One of the best abilities you can develop is speaking several languages fluently. It’s a fantastic tool to have on hand, especially if you’re applying to graduate school or starting your career.
Aside from English, Chinese is one of the most commonly spoken languages. And studying Chinese can be advantageous given how interconnected the world is growing more and more. You might suggest that your kids learn the language or sign them up for a class specialising in teaching Chinese.
The Higher Chinese course is one such instance. Enrolling your kids in a class like this may help them become more fluent in Chinese, ultimately leading to more options than they had previously anticipated.
This page will clarify what Higher Chinese is and what it entails if you still need to convince your child to take it.
1. What Exactly is Higher Chinese?
Higher Chinese is college-level Chinese instruction, and primary through secondary school students can take it as an optional course. The Ministry of Education claims that Higher Chinese will give students with a more assertive aptitude for the Chinese language the opportunity to learn at a higher level to improve their skills. In addition, because it primarily focuses on comprehension, it allows for higher-order linguistic thinking.
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2. How Does it Differ From Standard Chinese?
Advanced Chinese is higher, and it has between 20% and 30% more vocabulary to learn per chapter than Normal Chinese. Also, composition and comprehension are given additional attention. Typically, tests given to students only cover those two subjects and do not include oral or listening components.
The workload increases as Chinese learning progresses. Most schools demand three additional classes, and additional compositions are expected of the students. It is more exacting regarding comprehension, sentence structure, and spelling, and more tests and exams would result from these outputs.
In addition, pupils will be required to memorise vast quantities of texts and phrases and the idioms typically examined. Long chapters must be summarised for them.
They will require a solid foundation in Chinese vocabulary and a complete comprehension of syntax to write well. You’ll be required to register quickly.
3. When Should Students Study Higher Chinese?
Most schools begin teaching higher levels of Chinese language around Primary 5. Some schools have started offering it from the Primary 2 level, such as St. Hilda’s Primary School, where pupils can choose to take Higher Chinese.
4. Does Learning Higher Chinese Have Requirements?
The majority of primary schools provide higher Chinese. However, they will only let you enrol in the course if you are proficient in Standard Chinese at the Primary 4 or 5 level and have received at least a 70-point grade.
The requirements get more complicated if your child is in secondary school. Your child will be qualified to take Higher Chinese if they are among the top 11% to 30% of students with an A* grade in Chinese.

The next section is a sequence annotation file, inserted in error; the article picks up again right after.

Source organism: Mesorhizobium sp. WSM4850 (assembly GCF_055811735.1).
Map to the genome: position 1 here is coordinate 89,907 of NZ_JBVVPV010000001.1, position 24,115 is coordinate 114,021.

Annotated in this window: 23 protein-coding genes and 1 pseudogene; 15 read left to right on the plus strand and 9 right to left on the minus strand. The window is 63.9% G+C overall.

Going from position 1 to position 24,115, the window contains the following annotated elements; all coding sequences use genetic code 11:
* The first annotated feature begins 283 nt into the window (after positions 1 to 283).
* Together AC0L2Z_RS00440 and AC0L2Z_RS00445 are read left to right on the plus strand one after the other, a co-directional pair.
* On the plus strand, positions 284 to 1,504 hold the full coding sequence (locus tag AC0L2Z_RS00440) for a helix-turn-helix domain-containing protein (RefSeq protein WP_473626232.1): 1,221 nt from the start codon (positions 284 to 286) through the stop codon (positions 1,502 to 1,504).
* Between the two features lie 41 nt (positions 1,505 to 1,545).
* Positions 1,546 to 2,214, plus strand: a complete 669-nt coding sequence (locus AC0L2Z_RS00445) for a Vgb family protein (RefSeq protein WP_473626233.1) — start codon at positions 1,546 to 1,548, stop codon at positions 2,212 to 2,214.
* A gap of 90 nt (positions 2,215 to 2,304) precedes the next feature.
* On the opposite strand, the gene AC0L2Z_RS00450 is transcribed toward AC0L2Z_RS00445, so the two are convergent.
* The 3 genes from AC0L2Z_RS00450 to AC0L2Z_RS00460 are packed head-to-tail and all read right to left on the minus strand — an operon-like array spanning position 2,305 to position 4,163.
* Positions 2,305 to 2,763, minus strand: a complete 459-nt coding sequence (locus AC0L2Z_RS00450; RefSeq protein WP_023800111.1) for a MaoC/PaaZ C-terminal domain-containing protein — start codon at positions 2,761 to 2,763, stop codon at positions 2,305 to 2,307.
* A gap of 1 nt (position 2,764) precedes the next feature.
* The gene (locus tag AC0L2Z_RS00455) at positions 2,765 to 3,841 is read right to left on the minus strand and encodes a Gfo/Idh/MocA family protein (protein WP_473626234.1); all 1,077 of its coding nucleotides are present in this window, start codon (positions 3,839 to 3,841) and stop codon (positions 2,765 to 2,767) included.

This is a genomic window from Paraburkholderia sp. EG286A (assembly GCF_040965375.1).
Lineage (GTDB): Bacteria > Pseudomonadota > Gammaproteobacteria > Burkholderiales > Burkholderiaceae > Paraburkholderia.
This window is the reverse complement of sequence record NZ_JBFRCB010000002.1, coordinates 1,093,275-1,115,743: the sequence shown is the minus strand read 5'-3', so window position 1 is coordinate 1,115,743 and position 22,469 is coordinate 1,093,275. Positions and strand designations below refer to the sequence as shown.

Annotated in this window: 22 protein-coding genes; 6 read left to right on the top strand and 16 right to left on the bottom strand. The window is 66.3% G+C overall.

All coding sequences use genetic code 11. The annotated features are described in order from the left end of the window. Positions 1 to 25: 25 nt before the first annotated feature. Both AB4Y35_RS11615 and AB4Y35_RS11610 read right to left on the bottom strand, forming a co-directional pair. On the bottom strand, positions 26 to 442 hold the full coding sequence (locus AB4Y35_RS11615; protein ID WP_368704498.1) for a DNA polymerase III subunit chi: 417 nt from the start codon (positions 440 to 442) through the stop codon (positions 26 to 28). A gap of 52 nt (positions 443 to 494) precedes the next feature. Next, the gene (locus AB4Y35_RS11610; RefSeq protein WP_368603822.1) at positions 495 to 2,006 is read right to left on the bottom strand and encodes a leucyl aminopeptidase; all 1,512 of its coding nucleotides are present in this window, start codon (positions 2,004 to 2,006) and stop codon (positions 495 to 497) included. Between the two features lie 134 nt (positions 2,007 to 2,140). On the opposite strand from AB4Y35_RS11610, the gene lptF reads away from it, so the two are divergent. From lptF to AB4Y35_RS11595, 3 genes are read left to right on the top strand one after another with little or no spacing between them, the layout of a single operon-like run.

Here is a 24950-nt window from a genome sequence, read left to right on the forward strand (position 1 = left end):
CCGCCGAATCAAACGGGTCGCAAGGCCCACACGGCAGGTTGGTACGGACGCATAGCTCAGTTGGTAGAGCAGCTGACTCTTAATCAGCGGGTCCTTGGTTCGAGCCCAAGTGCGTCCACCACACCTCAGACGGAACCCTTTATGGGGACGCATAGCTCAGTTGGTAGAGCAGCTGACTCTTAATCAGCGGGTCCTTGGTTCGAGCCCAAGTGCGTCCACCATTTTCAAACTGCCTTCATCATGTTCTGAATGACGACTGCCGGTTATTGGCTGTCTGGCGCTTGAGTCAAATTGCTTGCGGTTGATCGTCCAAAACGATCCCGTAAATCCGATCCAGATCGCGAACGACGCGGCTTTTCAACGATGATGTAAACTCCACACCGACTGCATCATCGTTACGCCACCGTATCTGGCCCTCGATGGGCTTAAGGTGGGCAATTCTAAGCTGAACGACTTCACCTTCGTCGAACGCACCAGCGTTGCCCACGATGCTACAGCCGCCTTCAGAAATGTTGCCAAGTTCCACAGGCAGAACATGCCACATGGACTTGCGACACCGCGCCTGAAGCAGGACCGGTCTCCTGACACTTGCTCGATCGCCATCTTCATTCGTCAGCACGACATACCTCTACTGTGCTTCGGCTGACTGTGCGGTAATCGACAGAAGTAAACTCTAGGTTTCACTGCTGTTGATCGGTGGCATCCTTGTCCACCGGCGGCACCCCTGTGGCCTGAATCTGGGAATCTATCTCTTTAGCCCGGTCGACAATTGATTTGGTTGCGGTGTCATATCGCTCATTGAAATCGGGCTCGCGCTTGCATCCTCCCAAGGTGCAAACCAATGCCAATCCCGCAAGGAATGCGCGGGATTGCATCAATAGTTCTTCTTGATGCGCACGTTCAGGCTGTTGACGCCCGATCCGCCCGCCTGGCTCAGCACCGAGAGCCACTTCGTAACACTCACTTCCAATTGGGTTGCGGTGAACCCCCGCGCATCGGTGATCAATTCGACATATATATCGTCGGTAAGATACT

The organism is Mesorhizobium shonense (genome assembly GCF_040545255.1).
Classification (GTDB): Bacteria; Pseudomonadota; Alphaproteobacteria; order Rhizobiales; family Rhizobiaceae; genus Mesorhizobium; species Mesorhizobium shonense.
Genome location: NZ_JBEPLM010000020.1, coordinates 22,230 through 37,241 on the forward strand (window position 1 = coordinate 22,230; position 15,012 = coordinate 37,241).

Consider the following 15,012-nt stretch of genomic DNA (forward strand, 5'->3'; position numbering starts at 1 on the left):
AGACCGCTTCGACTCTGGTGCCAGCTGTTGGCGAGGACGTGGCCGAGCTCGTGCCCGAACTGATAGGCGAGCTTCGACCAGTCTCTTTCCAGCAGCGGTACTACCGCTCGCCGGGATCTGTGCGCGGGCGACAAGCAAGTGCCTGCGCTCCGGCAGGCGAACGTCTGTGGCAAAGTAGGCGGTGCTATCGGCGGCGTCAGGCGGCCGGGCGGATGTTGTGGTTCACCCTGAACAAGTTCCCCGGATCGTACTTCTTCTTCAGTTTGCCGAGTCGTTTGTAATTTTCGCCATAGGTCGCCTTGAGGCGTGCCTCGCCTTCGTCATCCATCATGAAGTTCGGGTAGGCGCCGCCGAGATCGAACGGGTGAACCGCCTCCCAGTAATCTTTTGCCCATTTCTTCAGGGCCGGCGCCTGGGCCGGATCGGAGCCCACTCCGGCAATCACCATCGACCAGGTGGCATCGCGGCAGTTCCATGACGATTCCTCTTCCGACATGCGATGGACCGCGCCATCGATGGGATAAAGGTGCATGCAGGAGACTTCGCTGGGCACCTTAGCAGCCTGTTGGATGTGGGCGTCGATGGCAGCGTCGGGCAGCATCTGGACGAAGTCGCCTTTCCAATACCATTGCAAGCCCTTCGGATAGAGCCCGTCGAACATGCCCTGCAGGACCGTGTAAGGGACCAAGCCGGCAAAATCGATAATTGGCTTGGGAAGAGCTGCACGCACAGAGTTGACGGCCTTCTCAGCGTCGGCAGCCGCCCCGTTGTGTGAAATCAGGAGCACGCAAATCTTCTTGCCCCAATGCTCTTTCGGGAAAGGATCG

They are also qualified if they scored in the top 10% of the PSLE or have previously earned merit in the PSLE for Higher Chinese.
5. How to Prepare for the Exam?
As previously indicated, Higher Chinese has 20% more words per chapter than standard Chinese. This also applies to pupils taking the PSLE at the primary level, and the language would also be sophisticated.
Students will be required to write more when they reach the secondary level. Two higher Chinese courses are offered at the O levels: Paper 1 and Paper 2.
Students must create two different types of compositions for Paper 1. They will pick up essay and email writing skills. Students’ attention will be drawn to summaries and comprehension in Paper 2.
6. What Benefits Can Higher Chinese Students Expect?
After learning Higher Chinese, students in the primary and secondary levels will have a solid foundation in language acquisition. They’ll comprehend Chinese grammar better, and they’ll also have a more extensive vocabulary.
A kid will be better equipped for Higher Chinese in secondary school if they begin studying it in primary school. They won’t struggle as much because of their strong foundation.
This is a significant advantage, mainly if they enrol in an SAP or IP secondary school.
Higher Chinese also offers the benefit of exempting secondary pupils who took it for their O Levels from taking the Mother Tongue test when they enrol in junior college.
They will have a lower workload during their first two years than pupils who completed regular Chinese because they won’t need to take additional A-Level topics like H1 Chinese.
They will be able to concentrate on and complete other tasks.
7. Who Should Enrol in Higher Chinese?
Students who strongly desire to learn the language should enrol in higher Chinese. Learning the language more thoroughly by mastering grammar and other in-depth skills is a fantastic approach. Better writing skills will enable students to compose better essays and emails.
All of this would, however, imply a more significant workload for the pupils. It might be wise to remain with standard Chinese if your youngster already needs help. To help your child advance, think about Chinese home instruction.
Additionally, if you don’t intend for your child to attend SAP School, you won’t need anything. Chinese at the higher levels is complex.
If your child doesn’t show enthusiasm in studying it, forcing them to may negatively impact how well they perform in their other classes.
It’s advised to start learning a second language when you’re young. When compared to when kids discover something much later, they will be able to pick things up quickly.
You can enroll your child in Higher Chinese to provide them with a solid foundation if they enjoy learning Chinese. Don’t push them too hard, and keep in mind that learning should be as enjoyable as possible for them because mastering a second language takes more effort.